End-of-life planning - not just for patients

Steve Byrne
Steve Byrne

There are many metaphors for people in a profession who don't pay the same attention to themselves and their families as those they serve – lawyers who have fools for clients, shoemakers with unshod children, physicians who should heal themselves. 

So maybe I shouldn't have been surprised when healthcare organizations, including hospitals, long-term care facilities, palliative care and hospice, asked me to talk with them as employers, not just caregivers. One leader arranged a series of meetings and purchased end-of-life planning toolkits for his managers saying, “We have to put our money where our mouth is. How can we encourage our patients to document their wishes when we haven't?”

That makes sense to us. One hospice president said to me, "I would bet our employees have a lower rate of documenting their wishes than the general population. Somehow we think that working around death every day means it can't sneak up on us. Pretty naïve, I know."

It actually isn't surprising when you think about it. It's easy to think you don't need to worry about EOL planning because you deal with it every day. That's why we at Final Roadmap want to ask the tough question: Have you, a long-term care professional, made a plan for yourself and your loved ones? If you became unable to speak for yourself, do you have people and things in place to be sure things happen as you would direct?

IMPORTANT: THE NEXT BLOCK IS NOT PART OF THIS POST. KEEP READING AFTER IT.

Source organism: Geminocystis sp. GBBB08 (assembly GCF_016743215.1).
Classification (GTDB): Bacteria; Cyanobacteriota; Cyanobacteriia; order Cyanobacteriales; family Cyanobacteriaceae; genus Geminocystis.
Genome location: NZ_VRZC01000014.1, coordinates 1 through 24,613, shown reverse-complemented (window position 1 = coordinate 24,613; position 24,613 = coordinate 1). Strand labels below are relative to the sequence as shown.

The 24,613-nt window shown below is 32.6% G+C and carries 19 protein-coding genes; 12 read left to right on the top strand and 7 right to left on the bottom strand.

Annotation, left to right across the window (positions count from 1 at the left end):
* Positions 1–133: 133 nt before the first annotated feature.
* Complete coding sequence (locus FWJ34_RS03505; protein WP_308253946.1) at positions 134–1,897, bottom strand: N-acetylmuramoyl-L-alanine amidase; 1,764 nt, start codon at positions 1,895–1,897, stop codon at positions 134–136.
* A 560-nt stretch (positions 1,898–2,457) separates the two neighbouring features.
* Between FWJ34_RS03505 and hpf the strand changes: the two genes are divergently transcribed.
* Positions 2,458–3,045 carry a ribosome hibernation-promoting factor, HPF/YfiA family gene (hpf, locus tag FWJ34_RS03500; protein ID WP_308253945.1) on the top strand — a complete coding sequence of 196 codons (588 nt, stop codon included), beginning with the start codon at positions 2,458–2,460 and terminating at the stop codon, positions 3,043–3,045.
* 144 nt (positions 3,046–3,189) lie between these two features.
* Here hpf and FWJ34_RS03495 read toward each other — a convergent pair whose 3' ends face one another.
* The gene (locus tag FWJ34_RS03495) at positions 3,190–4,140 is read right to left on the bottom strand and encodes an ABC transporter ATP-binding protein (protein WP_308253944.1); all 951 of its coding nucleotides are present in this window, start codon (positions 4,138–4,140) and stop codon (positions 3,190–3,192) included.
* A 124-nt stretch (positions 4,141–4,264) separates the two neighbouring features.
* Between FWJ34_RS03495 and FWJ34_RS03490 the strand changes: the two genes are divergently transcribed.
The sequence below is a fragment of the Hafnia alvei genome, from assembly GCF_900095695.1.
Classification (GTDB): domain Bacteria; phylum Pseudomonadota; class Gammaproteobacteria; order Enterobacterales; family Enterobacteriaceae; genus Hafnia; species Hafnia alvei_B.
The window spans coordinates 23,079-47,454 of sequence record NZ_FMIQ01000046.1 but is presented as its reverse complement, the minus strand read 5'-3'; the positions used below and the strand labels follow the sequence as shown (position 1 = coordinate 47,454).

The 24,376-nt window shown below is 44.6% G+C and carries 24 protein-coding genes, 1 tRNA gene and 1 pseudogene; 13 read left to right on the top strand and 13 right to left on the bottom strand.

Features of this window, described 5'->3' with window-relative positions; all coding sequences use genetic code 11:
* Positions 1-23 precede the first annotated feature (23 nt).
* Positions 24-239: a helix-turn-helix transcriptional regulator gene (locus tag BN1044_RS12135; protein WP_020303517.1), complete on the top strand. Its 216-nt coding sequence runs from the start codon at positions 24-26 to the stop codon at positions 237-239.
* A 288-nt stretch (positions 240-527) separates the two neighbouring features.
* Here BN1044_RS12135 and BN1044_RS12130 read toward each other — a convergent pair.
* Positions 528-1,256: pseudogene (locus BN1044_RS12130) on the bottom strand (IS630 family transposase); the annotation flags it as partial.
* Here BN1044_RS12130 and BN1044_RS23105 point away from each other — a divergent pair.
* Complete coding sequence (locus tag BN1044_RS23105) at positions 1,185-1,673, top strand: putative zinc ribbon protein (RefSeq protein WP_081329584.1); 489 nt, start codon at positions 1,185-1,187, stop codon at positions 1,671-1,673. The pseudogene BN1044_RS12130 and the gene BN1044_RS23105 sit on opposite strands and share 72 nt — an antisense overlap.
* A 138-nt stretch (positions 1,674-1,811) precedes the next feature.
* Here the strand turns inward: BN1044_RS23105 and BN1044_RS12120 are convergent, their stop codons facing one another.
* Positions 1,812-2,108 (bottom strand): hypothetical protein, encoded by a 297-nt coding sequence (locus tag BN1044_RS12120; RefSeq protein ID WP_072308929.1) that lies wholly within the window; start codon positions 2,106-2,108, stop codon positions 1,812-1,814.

As healthcare providers and leaders you know the healthcare system. It is a protocol-driven, complex mechanism of people, regulation and technology. If the individual is not in charge, speaking for themselves or through a capable surrogate, well-intentioned professionals are left to guess. We all know they prefer not to do that. 

You are the only one who can take the guesswork out of decisions that may need to be made when you can't speak for yourself. Don't be lulled into a false sense of security that because you are healthy you don't need to think about it. Something could happen in a blink of an eye that could change your health and your life.

The National Highway Traffic Safety Administration tells us that in the U.S. 250 people are injured in motor vehicle accidents every hour, in addition to the 90 that die each day. It can be assumed that none of these people saw their accidents coming. I wonder how many family members had to make unwanted decisions and how confident they felt in doing so. Accidents are not always preventable, but we can mitigate some of their consequences.

In addition to giving yourself and your family some peace of mind by planning for accidents and end-of-life, thinking through these issues will make you more comfortable in talking with your patients and residents. Using a guide like Final Roadmap will help you put into words what kind of medical care you wish to receive and if done properly, in many different circumstances. 

Because of the gravity of this task, there is no better way to educate patients then to have gone through it yourself. Considering your own wishes enables you to discuss end of life planning with your patients with both knowledge and compassion.

We can make these issues better for everyone by bringing them into the open. Healthcare professionals bring unique and thoughtful insights to these conversations. Yours can be a very powerful voice once you acknowledge your own mortality and need to plan.

Steve Byrne is the co-founder of Final Roadmap, a guide and toolkit for end-of-life issues. 

 

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